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Re: Grammar

Poster: Stephen Mumford <redline@catharsis.com>

At 7:16 AM -0500 3/15/97, linneah@erols.com wrote:

>As for Ebonics,  I happen to support the teachers of Oakland in their
>efforts >to teach children English.  They termed it Ebonics, not so much
>because it is a
>separate language, but because there was federal money available if they
>did.  >I would, if pushed, say that it may well BE a different language.
>All human
>language developed because of the issolation of a population, and if that
>particular population is not issolated, then I don't like to sing at events!

To be honest, I had never thought about it in the sense that if it were
defined by the teachers as a seperate language, federal money would become

On the one hand, if that is indeed the way it was decided to term Ebonics a
language, I have to commend the teachers for getting money to further the
educations of their students in a clever way that skirts a lot of
beaurocratic red tape.  On the other hand, it is disturbing that what many
consider "proper english" may being compromised for the greater good.

My education in college was in Anthroplogy, and as such deals with
evolution of human culture, so I will caution all that my statements will
reflect that institutional bias.  I am not an English major, nor do I make
any claims to such (heck, most of the time I can't even spell things
correctly. :->)

"Ebonics", in my admidately narrow opinion, is in fact a dialect of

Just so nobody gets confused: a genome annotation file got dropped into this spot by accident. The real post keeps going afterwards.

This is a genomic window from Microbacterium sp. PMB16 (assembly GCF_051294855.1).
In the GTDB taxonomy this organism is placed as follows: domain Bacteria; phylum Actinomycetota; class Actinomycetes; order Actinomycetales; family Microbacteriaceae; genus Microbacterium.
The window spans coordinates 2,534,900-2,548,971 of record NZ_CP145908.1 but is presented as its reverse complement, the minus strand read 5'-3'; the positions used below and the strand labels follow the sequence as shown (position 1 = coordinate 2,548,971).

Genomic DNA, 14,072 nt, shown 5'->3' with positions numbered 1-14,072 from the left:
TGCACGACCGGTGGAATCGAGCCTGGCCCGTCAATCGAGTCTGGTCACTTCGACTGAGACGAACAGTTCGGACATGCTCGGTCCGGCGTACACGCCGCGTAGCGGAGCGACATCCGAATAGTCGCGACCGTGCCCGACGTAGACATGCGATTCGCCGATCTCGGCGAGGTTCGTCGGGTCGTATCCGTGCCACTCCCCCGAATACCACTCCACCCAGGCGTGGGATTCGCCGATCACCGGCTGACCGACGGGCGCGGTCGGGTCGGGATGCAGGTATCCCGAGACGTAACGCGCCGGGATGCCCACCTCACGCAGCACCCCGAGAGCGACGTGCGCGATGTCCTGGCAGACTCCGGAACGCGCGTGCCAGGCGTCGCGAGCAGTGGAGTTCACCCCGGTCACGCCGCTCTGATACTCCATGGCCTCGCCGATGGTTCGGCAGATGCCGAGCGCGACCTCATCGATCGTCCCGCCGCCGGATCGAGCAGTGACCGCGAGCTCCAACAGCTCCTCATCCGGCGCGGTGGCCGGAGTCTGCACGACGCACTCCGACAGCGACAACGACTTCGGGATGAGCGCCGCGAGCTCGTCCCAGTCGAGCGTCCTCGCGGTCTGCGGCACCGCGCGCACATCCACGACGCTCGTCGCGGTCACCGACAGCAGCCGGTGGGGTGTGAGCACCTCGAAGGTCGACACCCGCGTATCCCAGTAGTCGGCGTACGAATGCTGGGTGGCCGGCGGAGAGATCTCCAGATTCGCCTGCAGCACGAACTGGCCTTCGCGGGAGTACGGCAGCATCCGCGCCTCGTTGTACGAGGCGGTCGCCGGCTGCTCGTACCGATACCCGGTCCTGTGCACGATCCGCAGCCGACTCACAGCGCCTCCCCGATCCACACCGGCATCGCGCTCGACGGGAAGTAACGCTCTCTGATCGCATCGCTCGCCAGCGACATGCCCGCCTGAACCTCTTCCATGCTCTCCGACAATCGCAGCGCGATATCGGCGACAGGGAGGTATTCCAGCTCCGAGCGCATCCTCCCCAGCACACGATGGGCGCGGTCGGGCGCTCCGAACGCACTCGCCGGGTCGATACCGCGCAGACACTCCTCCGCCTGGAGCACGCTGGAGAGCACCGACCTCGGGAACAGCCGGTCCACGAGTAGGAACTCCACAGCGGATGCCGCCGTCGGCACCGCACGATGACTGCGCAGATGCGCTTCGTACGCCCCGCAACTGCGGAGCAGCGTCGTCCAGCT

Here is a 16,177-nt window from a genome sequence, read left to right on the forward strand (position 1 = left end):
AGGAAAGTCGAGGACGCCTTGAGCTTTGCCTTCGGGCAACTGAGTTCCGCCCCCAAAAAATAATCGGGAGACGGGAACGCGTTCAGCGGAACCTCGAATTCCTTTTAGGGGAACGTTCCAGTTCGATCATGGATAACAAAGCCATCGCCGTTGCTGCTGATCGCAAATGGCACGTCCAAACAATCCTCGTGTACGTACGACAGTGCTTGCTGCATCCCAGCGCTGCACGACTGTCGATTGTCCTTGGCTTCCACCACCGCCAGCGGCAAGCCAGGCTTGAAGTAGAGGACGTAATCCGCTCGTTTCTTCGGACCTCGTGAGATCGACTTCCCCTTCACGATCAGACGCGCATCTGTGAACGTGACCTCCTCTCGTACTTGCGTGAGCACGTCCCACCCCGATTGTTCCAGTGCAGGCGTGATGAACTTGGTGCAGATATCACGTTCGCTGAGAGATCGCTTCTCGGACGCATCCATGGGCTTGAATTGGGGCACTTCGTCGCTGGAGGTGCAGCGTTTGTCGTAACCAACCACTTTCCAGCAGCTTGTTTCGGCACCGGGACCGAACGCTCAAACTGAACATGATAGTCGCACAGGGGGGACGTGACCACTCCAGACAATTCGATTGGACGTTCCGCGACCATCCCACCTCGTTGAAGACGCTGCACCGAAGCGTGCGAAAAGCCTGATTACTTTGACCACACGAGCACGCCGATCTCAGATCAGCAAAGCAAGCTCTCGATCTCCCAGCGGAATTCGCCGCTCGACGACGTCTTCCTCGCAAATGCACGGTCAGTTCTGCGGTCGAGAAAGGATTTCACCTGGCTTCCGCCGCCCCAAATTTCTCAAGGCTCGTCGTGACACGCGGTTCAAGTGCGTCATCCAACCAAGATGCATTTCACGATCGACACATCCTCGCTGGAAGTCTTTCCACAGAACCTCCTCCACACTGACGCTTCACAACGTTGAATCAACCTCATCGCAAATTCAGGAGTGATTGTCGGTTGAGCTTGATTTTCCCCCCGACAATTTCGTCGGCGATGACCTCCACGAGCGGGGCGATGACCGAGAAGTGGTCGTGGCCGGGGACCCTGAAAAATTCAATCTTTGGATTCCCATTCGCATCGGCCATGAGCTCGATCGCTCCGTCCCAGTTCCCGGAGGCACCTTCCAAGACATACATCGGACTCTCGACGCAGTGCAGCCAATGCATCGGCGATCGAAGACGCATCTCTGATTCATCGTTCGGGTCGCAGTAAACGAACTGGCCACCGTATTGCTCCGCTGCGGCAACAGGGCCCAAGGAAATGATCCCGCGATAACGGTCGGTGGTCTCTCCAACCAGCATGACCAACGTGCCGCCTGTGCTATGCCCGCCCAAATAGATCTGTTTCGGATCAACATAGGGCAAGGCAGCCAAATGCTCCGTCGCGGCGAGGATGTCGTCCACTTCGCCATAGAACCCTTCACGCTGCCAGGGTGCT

English, but I would hardly call it a seperate language.  To me, a language
does not ten years make.  When Ebonics has been around as a seperate,
distinct form of communication for a hundred years, then I'll concede and
say, sure, you may have yourself a seperate language there.

By classifying the local dialect of many of the students as a seperate
language, the teachers in question have artificially *created* that
language.  They have, for good or ill, 'institutionalized' in a matter of
years a process of linguistic evolution that history has generally shown us
to take centuries.  Even the name, "Ebonics", show a particular slant
towards Political Correctness (tm) and as such, further strengthens my
feeling that this is something that has been artificially created where
there shouldn't be.

>Another bone of contention is, why do we continue to teach the "grammar" that
>our grandparents learned?  Languages evolve and change over time.  Why do
>you think that people in England, the US and other "English" speaking
>countries speak so differently?  I believe that the rules need to change over
>time as well.  After all, in Old English each of the letters in the work
>>"knight" were pronounced, not far off from the Monty Python pronunciation
>in" >The Holy Grail".  Why then, would the rules of needing a noun and a
>verb in a
>sentence still apply?

Quite true -- you are absolutely correct, however, I feel the important
phrase that you just used was "over time".  The relatively short span of
time that this  dialect has been around does not induce me to give it the
same level of respect as I do towards French, German, Nahuatl, or the
Queen's English (as opposed to American English :->)

I would argue with you, however, in that the grammar children are currently
being taught (Ebonics not withstanding) are the same grammar that our
grandparents were taught.  Although I don't have any supporting evidence
beyond my own opinions based on period reading, I strongly suspect that
indeed grammar has changed somewhat since the beginning of this century.
As the internet and other means of communication allow people greater
contact with each other, I can see a surprising acceleration in the
evolution of language, but I don't see Ebonics as representative of that.

By Your Leave,
Julien de Montfort
Web Minister, Herald-in-Training and all-around opinionated kinda guy

  _   _   _   _
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